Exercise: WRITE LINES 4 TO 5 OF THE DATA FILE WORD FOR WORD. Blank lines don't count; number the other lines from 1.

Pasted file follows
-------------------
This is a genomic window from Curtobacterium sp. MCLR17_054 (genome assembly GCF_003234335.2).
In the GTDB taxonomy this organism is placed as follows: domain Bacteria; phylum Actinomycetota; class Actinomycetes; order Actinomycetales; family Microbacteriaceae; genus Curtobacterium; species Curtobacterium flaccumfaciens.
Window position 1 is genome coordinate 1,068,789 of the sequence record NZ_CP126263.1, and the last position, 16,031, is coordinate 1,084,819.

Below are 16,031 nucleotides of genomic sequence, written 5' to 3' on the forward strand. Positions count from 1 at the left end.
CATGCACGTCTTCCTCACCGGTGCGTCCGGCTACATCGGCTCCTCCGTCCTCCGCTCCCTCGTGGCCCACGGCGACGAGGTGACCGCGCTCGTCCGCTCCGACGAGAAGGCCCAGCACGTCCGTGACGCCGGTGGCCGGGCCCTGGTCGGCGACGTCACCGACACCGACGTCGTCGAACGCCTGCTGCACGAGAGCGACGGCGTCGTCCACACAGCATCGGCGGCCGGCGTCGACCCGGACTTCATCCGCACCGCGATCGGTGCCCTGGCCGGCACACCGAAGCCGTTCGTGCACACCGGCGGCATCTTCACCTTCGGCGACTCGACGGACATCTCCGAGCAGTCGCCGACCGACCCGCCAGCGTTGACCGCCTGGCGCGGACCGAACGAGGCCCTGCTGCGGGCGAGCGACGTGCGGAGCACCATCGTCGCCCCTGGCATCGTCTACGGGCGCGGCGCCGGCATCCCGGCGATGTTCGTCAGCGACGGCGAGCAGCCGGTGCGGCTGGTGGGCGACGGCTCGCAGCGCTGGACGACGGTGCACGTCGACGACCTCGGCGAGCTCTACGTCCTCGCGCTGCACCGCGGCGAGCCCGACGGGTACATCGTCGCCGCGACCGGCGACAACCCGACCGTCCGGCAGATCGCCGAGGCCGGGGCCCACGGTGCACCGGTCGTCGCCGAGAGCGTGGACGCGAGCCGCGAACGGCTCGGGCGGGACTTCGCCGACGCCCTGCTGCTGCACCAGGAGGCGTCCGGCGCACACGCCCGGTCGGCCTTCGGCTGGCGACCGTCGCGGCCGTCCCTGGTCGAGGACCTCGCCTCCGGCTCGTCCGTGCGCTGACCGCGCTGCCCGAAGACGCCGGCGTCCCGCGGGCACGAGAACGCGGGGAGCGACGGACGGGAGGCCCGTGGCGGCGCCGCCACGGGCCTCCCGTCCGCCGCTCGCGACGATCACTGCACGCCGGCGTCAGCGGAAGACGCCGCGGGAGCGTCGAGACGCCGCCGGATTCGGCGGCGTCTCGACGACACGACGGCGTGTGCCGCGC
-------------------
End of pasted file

Below are 16,031 nucleotides of genomic sequence, written 5' to 3' on the forward strand. Positions count from 1 at the left end.
CATGCACGTCTTCCTCACCGGTGCGTCCGGCTACATCGGCTCCTCCGTCCTCCGCTCCCTCGTGGCCCACGGCGACGAGGTGACCGCGCTCGTCCGCTCCGACGAGAAGGCCCAGCACGTCCGTGACGCCGGTGGCCGGGCCCTGGTCGGCGACGTCACCGACACCGACGTCGTCGAACGCCTGCTGCACGAGAGCGACGGCGTCGTCCACACAGCATCGGCGGCCGGCGTCGACCCGGACTTCATCCGCACCGCGATCGGTGCCCTGGCCGGCACACCGAAGCCGTTCGTGCACACCGGCGGCATCTTCACCTTCGGCGACTCGACGGACATCTCCGAGCAGTCGCCGACCGACCCGCCAGCGTTGACCGCCTGGCGCGGACCGAACGAGGCCCTGCTGCGGGCGAGCGACGTGCGGAGCACCATCGTCGCCCCTGGCATCGTCTACGGGCGCGGCGCCGGCATCCCGGCGATGTTCGTCAGCGACGGCGAGCAGCCGGTGCGGCTGGTGGGCGACGGCTCGCAGCGCTGGACGACGGTGCACGTCGACGACCTCGGCGAGCTCTACGTCCTCGCGCTGCACCGCGGCGAGCCCGACGGGTACATCGTCGCCGCGACCGGCGACAACCCGACCGTCCGGCAGATCGCCGAGGCCGGGGCCCACGGTGCACCGGTCGTCGCCGAGAGCGTGGACGCGAGCCGCGAACGGCTCGGGCGGGACTTCGCCGACGCCCTGCTGCTGCACCAGGAGGCGTCCGGCGCACACGCCCGGTCGGCCTTCGGCTGGCGACCGTCGCGGCCGTCCCTGGTCGAGGACCTCGCCTCCGGCTCGTCCGTGCGCTGACCGCGCTGCCCGAAGACGCCGGCGTCCCGCGGGCACGAGAACGCGGGGAGCGACGGACGGGAGGCCCGTGGCGGCGCCGCCACGGGCCTCCCGTCCGCCGCTCGCGACGATCACTGCACGCCGGCGTCAGCGGAAGACGCCGCGGGAGCGTCGAGACGCCGCCGGATTCGGCGGCGTCTCGACGACACGACGGCGTGTGCCGCGC